Figure 2: Anticipated Impact of FY 2020-21 State Pension Plan Returns

Despite the optimistic picture these projections show, the vast majority of pensions are not funded on a market basis in real life. Instead, they employ a variety of actuarial smoothing tactics to constrain how much market gain or loss is recognized in any given year in an attempt to avoid major budget swings related to pension contributions. Hence the latest investment returns should be taken with a grain of salt since they will be phased in over time to calculate actuarial unfunded liabilities and required contributions, just like the investment losses from last year were. For perspective, the same LASERS plan earned -3.8% for FY 2020, creating a whopping 11.4% market value shortfall relative to its 7.6% return assumption.

Since pension plans smooth out the impact from any single year returns to stabilize annual pension contributions, neither one very good year nor a very bad one will likely have a major long-term effect on funding. Consequently, gains from 2021 will look less extreme when updated valuation reports start coming out this fall, and it will take years for pension plans to fully realize the benefits of one good year in returns.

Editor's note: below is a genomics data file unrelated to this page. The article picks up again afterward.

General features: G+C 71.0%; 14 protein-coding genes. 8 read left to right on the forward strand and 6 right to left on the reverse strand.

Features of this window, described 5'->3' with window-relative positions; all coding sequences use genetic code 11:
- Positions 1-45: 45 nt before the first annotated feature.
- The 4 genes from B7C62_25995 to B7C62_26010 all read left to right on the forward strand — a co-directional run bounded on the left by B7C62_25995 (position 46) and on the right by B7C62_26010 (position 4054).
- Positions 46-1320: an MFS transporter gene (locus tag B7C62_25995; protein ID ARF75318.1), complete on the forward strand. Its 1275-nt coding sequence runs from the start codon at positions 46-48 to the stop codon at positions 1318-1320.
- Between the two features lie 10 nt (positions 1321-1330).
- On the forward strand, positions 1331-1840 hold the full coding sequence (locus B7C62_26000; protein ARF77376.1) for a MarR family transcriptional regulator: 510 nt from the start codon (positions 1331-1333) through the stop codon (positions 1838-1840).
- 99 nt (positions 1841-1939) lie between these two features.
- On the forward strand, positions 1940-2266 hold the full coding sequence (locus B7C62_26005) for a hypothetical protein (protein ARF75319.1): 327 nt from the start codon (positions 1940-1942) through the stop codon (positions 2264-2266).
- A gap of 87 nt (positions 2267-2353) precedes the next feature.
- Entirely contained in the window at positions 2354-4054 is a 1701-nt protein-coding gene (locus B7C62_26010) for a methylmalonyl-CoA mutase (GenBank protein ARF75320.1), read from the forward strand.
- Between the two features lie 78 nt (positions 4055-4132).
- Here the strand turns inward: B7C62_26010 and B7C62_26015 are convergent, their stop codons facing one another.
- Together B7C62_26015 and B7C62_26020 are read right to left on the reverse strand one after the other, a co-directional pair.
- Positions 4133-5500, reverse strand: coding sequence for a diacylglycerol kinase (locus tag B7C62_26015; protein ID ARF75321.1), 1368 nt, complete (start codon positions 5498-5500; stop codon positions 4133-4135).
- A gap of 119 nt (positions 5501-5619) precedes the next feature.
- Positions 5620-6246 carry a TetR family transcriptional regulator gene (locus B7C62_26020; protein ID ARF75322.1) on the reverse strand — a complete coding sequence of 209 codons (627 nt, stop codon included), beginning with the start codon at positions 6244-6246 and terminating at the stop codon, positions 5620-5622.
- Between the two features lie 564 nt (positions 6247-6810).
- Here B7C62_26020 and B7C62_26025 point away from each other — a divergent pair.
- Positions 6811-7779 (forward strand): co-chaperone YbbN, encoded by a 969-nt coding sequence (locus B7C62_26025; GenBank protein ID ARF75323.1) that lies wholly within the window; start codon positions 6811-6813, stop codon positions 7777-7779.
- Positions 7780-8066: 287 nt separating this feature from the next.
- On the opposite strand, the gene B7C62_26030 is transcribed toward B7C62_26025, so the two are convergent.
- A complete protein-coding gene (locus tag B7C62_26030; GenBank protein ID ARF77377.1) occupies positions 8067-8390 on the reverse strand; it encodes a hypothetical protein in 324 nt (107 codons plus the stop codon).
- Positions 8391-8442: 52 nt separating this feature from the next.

As such, one year of returns – good or bad – usually has a muted impact on a plan’s ability to maintain long-term funding in any significant way. But a long streak of subpar investment yields can deplete pension assets to the point where plans cannot get back the assets they lost through investments alone. This highlights one of the greatest challenges facing underfunded public pension plans now: proper prefunding of pension benefits requires decades of hitting return targets, along with maintaining the fiscal discipline of making actuarially sufficient pension contributions to ensure long-term solvency.